6. Structural identification of the O-antigen fraction from the lipopolysaccharide of the Burkholderia ambifaria strain 19182.

    Science.gov (United States)

    De Castro, Cristina; Dinischiotu, Natalia; Feys, Bart; Lanzetta, Rosa; Parrilli, Michelangelo; Molinaro, Antonio

    2013-09-20

    The Burkholderia cepacia complex comprises a group of bacterial strains with both beneficial and detrimental effects to plant and animals. Gram negative bacterial lipopolysaccharide is one of the most important molecular factors involved in the dialogue between the microbe and the host and in this context we have isolated and identified the O-antigen fraction of the Burkholderia ambifaria strain 19182. It consists of two different O-polysaccharides built up on 6-deoxy sugars, among which the 6-deoxy-altrose in the d absolute configuration, is present. This monosaccharide is found for the first time and it is a unique feature associated to this strain. PMID:23886988

  7. Sri Lankan National Melioidosis Surveillance Program Uncovers a Nationwide Distribution of Invasive Melioidosis.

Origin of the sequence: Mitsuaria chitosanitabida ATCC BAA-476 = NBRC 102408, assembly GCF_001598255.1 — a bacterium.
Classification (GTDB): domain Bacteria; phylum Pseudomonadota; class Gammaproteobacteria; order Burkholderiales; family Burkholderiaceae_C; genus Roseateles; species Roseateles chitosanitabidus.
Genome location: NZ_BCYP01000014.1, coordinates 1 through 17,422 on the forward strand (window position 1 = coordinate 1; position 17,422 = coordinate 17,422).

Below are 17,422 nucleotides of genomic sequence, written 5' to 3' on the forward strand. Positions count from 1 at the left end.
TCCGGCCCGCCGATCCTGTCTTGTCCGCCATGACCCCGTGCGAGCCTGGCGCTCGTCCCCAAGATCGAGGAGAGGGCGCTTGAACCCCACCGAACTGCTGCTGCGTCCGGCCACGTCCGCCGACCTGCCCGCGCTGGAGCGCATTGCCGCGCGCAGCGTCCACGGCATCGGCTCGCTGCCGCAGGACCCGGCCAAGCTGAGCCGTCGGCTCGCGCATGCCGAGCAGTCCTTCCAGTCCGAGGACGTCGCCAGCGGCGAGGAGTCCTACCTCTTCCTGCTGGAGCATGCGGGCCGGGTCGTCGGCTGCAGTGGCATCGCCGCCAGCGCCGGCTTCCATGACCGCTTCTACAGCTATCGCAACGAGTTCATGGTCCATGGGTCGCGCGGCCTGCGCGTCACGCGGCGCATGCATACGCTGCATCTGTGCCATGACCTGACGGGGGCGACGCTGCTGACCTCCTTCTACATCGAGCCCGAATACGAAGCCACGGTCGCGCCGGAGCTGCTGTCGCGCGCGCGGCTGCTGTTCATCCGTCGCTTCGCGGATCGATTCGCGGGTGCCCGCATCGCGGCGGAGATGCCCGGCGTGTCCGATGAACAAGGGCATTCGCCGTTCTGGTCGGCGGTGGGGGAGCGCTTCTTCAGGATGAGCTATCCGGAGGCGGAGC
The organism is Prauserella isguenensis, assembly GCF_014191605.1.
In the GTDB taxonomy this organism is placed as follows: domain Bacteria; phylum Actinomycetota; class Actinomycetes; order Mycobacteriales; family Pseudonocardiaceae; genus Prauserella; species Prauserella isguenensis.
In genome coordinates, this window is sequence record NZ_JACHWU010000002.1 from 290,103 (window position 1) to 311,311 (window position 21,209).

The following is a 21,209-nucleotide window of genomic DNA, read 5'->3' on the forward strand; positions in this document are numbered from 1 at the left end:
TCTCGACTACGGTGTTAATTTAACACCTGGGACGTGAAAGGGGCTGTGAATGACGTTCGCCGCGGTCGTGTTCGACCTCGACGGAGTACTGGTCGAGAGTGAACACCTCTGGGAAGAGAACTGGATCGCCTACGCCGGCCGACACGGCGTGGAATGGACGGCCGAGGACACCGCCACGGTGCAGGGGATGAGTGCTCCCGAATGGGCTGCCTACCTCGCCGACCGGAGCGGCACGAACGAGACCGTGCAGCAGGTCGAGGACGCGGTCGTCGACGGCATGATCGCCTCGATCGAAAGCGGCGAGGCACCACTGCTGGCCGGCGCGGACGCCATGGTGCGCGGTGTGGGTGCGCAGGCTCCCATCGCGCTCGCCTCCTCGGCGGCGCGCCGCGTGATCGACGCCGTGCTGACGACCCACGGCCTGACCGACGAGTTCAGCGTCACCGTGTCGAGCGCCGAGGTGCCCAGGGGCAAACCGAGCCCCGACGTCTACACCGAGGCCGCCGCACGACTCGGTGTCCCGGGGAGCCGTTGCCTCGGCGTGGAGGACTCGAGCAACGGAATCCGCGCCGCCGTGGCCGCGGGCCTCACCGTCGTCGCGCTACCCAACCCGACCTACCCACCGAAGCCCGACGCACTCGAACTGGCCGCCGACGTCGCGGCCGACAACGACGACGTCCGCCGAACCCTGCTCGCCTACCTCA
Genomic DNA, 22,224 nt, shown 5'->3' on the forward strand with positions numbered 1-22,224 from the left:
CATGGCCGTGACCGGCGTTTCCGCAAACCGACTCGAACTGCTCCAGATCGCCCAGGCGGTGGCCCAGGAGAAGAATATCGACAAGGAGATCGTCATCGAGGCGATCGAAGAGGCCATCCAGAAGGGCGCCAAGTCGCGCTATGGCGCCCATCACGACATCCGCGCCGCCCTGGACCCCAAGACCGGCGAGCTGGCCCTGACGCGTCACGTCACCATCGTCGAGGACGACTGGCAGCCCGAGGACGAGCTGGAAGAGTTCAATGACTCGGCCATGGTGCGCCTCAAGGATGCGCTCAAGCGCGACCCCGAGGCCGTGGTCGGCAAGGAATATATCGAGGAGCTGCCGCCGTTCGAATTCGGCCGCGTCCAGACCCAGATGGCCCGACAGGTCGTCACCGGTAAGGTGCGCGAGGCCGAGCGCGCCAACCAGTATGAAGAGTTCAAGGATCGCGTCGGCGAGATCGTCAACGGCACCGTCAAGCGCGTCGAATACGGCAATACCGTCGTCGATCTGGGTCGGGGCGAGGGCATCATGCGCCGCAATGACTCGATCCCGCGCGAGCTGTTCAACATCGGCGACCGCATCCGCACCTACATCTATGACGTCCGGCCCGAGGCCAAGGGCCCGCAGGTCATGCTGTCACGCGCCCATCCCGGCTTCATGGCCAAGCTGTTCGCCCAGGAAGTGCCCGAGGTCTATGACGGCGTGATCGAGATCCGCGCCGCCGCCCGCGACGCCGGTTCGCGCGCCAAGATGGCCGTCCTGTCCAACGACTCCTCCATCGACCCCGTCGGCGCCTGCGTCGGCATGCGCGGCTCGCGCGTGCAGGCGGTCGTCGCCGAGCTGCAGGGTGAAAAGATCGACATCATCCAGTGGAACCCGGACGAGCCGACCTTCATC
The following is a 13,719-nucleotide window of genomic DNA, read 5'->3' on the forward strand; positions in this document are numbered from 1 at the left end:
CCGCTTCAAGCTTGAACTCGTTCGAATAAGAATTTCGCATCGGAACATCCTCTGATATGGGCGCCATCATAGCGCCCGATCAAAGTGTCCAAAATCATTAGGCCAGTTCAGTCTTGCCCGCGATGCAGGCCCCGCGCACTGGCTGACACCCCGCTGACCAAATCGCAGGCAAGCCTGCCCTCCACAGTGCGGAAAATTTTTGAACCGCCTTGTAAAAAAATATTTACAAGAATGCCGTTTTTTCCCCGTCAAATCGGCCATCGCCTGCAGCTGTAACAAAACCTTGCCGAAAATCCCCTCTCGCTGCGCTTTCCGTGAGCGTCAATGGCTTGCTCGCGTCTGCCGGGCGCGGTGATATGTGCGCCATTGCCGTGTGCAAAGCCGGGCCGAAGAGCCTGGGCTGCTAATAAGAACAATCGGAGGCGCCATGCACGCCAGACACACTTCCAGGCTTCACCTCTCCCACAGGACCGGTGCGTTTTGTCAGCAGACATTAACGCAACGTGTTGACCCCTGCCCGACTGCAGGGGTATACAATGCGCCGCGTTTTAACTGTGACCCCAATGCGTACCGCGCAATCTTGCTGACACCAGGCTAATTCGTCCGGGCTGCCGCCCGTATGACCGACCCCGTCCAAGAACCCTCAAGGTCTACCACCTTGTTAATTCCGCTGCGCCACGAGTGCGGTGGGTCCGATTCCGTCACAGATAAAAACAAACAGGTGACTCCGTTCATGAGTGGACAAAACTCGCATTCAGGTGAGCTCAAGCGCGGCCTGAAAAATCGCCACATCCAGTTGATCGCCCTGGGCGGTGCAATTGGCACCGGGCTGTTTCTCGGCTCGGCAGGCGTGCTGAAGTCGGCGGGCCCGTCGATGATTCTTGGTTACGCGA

Science.gov (United States)

    Corea, Enoka M; Merritt, Adam J; Ler, Yi-Horng; Thevanesam, Vasanthi; Inglis, Timothy J J

    2016-02-01

    The epidemiologic status of melioidosis in Sri Lanka was unclear from the few previous case reports. We established laboratory support for a case definition and started a nationwide case-finding study. Suspected Burkholderia pseudomallei isolates were collated, identified by polymerase chain reaction assay, referred for Matrix Assisted Laser Desorption Ionization-Time of Flight analysis and multilocus sequence typing (MLST), and named according to the international MLST database. Between 2006 and early 2014, there were 32 patients with culture-confirmed melioidosis with an increasing annual total and a falling fatality rate. Patients were predominantly from rural communities, diabetic, and male. The major clinical presentations were sepsis, pneumonia, soft tissue and joint infections, and other focal infection. Burkholderia pseudomallei isolates came from all parts of Sri Lanka except the Sabaragamuwa Province, the south central hill country, and parts of northern Sri Lanka. Bacterial isolates belonged to 18 multilocus sequence types, one of which (ST 1137) was associated with septicemia and a single-organ focus (Fisher's exact, P = 0.004). Melioidosis is an established endemic infection throughout Sri Lanka, and is caused by multiple genotypes of B. pseudomallei, which form a distinct geographic group based upon related sequence types (BURST) cluster at the junction of the southeast Asian and Australasian clades. PMID:26621560